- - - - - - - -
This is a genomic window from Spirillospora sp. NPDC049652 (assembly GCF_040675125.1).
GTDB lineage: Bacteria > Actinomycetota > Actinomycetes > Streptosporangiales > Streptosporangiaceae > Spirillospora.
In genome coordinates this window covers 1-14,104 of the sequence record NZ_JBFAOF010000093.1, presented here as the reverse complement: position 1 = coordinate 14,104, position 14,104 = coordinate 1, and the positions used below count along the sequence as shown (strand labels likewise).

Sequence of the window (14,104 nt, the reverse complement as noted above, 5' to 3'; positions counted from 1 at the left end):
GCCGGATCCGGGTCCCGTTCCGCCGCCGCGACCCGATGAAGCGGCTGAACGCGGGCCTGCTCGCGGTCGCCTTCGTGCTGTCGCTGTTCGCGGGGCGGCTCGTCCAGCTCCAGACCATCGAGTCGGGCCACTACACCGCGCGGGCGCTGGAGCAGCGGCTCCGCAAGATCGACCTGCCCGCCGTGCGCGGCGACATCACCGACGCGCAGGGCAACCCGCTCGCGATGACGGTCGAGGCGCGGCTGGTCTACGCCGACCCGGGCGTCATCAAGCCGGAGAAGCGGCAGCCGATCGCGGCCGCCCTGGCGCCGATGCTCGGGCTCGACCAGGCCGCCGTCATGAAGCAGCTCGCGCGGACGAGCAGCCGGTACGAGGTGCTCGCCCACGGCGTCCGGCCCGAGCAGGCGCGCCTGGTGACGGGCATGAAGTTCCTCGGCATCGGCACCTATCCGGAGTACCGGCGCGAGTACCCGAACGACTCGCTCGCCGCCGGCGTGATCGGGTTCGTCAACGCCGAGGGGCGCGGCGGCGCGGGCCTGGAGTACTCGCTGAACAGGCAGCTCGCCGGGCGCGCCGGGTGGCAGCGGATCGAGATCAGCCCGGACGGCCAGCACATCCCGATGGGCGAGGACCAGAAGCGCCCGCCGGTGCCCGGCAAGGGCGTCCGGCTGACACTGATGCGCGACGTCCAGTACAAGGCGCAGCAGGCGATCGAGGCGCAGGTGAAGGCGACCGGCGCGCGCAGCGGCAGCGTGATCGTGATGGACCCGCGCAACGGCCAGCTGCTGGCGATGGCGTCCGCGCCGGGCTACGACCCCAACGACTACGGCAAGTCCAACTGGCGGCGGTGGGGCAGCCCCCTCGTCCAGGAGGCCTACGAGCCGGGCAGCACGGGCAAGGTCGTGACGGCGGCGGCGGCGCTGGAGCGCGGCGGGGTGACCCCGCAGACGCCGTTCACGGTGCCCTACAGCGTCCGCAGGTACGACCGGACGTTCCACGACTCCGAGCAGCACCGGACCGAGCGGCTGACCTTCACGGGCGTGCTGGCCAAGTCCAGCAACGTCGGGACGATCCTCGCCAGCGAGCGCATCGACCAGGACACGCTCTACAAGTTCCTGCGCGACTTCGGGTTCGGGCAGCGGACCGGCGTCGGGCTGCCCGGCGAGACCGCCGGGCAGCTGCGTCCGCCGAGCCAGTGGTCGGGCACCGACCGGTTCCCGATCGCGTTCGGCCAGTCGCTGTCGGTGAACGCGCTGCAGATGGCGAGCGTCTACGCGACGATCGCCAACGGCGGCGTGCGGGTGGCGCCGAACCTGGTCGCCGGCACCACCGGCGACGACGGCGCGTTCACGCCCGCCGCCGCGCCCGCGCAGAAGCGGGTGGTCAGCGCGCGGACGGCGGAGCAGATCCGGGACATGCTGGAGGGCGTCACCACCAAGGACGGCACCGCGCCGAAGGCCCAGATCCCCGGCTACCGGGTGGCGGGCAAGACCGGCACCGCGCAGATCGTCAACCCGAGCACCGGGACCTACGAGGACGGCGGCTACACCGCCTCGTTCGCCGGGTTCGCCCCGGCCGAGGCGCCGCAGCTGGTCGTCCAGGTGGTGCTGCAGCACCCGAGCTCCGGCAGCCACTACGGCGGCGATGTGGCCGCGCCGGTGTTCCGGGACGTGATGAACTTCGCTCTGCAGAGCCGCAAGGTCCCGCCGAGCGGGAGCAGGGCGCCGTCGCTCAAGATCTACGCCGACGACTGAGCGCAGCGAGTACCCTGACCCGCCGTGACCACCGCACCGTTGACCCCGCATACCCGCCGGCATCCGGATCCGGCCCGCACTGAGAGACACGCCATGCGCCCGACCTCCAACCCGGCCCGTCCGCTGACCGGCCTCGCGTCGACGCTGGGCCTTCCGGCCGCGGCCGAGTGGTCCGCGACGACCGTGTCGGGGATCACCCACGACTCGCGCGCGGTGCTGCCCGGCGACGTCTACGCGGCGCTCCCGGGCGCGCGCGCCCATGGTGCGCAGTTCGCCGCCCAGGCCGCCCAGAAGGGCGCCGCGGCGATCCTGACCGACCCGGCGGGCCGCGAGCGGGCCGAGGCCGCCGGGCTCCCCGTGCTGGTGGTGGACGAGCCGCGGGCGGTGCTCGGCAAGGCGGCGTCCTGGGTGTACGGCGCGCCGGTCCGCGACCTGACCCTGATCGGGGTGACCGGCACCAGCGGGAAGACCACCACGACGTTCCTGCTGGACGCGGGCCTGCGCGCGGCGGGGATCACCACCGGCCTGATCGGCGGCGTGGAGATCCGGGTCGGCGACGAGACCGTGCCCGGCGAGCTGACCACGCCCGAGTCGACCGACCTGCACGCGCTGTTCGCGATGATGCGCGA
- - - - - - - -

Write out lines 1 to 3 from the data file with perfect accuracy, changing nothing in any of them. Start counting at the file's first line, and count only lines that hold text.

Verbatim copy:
This is a genomic window from Spirillospora sp. NPDC049652 (assembly GCF_040675125.1).
GTDB lineage: Bacteria > Actinomycetota > Actinomycetes > Streptosporangiales > Streptosporangiaceae > Spirillospora.
In genome coordinates this window covers 1-14,104 of the sequence record NZ_JBFAOF010000093.1, presented here as the reverse complement: position 1 = coordinate 14,104, position 14,104 = coordinate 1, and the positions used below count along the sequence as shown (strand labels likewise).